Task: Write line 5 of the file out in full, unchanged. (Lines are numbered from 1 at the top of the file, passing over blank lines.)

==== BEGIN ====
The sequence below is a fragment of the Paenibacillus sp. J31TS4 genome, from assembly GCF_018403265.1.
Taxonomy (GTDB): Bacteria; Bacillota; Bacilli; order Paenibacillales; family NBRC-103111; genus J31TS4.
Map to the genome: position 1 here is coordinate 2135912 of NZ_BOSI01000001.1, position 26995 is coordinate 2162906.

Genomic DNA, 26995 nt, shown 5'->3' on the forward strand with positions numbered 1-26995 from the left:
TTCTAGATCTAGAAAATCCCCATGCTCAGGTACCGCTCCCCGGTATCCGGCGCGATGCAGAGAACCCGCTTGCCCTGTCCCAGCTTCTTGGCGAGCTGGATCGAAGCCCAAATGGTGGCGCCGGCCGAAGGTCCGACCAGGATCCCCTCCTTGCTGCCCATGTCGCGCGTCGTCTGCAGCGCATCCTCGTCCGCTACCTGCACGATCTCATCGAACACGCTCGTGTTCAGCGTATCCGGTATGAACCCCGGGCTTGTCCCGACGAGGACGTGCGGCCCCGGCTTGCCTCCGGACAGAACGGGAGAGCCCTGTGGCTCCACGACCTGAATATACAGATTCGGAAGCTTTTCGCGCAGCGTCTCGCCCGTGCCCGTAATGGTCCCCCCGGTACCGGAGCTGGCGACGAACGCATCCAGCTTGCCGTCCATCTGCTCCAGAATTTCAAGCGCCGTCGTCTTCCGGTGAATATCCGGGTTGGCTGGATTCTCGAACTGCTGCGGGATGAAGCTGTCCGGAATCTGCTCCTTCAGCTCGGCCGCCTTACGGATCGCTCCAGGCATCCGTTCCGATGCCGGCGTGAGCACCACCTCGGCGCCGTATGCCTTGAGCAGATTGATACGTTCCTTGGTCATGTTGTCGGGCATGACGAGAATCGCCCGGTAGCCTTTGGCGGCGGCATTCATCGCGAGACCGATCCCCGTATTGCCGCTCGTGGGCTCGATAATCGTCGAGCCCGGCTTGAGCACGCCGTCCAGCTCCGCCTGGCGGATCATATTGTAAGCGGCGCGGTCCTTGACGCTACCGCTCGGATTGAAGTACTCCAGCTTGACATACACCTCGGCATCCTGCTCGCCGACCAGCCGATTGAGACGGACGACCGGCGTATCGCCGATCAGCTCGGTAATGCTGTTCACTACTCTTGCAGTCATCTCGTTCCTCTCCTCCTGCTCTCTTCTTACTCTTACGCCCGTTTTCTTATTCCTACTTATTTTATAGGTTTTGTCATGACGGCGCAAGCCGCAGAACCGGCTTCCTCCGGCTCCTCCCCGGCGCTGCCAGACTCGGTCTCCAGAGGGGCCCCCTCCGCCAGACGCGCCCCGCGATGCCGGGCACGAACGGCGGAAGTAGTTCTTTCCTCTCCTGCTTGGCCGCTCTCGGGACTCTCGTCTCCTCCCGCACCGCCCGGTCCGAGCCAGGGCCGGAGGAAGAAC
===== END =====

TTCTAGATCTAGAAAATCCCCATGCTCAGGTACCGCTCCCCGGTATCCGGCGCGATGCAGAGAACCCGCTTGCCCTGTCCCAGCTTCTTGGCGAGCTGGATCGAAGCCCAAATGGTGGCGCCGGCCGAAGGTCCGACCAGGATCCCCTCCTTGCTGCCCATGTCGCGCGTCGTCTGCAGCGCATCCTCGTCCGCTACCTGCACGATCTCATCGAACACGCTCGTGTTCAGCGTATCCGGTATGAACCCCGGGCTTGTCCCGACGAGGACGTGCGGCCCCGGCTTGCCTCCGGACAGAACGGGAGAGCCCTGTGGCTCCACGACCTGAATATACAGATTCGGAAGCTTTTCGCGCAGCGTCTCGCCCGTGCCCGTAATGGTCCCCCCGGTACCGGAGCTGGCGACGAACGCATCCAGCTTGCCGTCCATCTGCTCCAGAATTTCAAGCGCCGTCGTCTTCCGGTGAATATCCGGGTTGGCTGGATTCTCGAACTGCTGCGGGATGAAGCTGTCCGGAATCTGCTCCTTCAGCTCGGCCGCCTTACGGATCGCTCCAGGCATCCGTTCCGATGCCGGCGTGAGCACCACCTCGGCGCCGTATGCCTTGAGCAGATTGATACGTTCCTTGGTCATGTTGTCGGGCATGACGAGAATCGCCCGGTAGCCTTTGGCGGCGGCATTCATCGCGAGACCGATCCCCGTATTGCCGCTCGTGGGCTCGATAATCGTCGAGCCCGGCTTGAGCACGCCGTCCAGCTCCGCCTGGCGGATCATATTGTAAGCGGCGCGGTCCTTGACGCTACCGCTCGGATTGAAGTACTCCAGCTTGACATACACCTCGGCATCCTGCTCGCCGACCAGCCGATTGAGACGGACGACCGGCGTATCGCCGATCAGCTCGGTAATGCTGTTCACTACTCTTGCAGTCATCTCGTTCCTCTCCTCCTGCTCTCTTCTTACTCTTACGCCCGTTTTCTTATTCCTACTTATTTTATAGGTTTTGTCATGACGGCGCAAGCCGCAGAACCGGCTTCCTCCGGCTCCTCCCCGGCGCTGCCAGACTCGGTCTCCAGAGGGGCCCCCTCCGCCAGACGCGCCCCGCGATGCCGGGCACGAACGGCGGAAGTAGTTCTTTCCTCTCCTGCTTGGCCGCTCTCGGGACTCTCGTCTCCTCCCGCACCGCCCGGTCCGAGCCAGGGCCGGAGGAAGAAC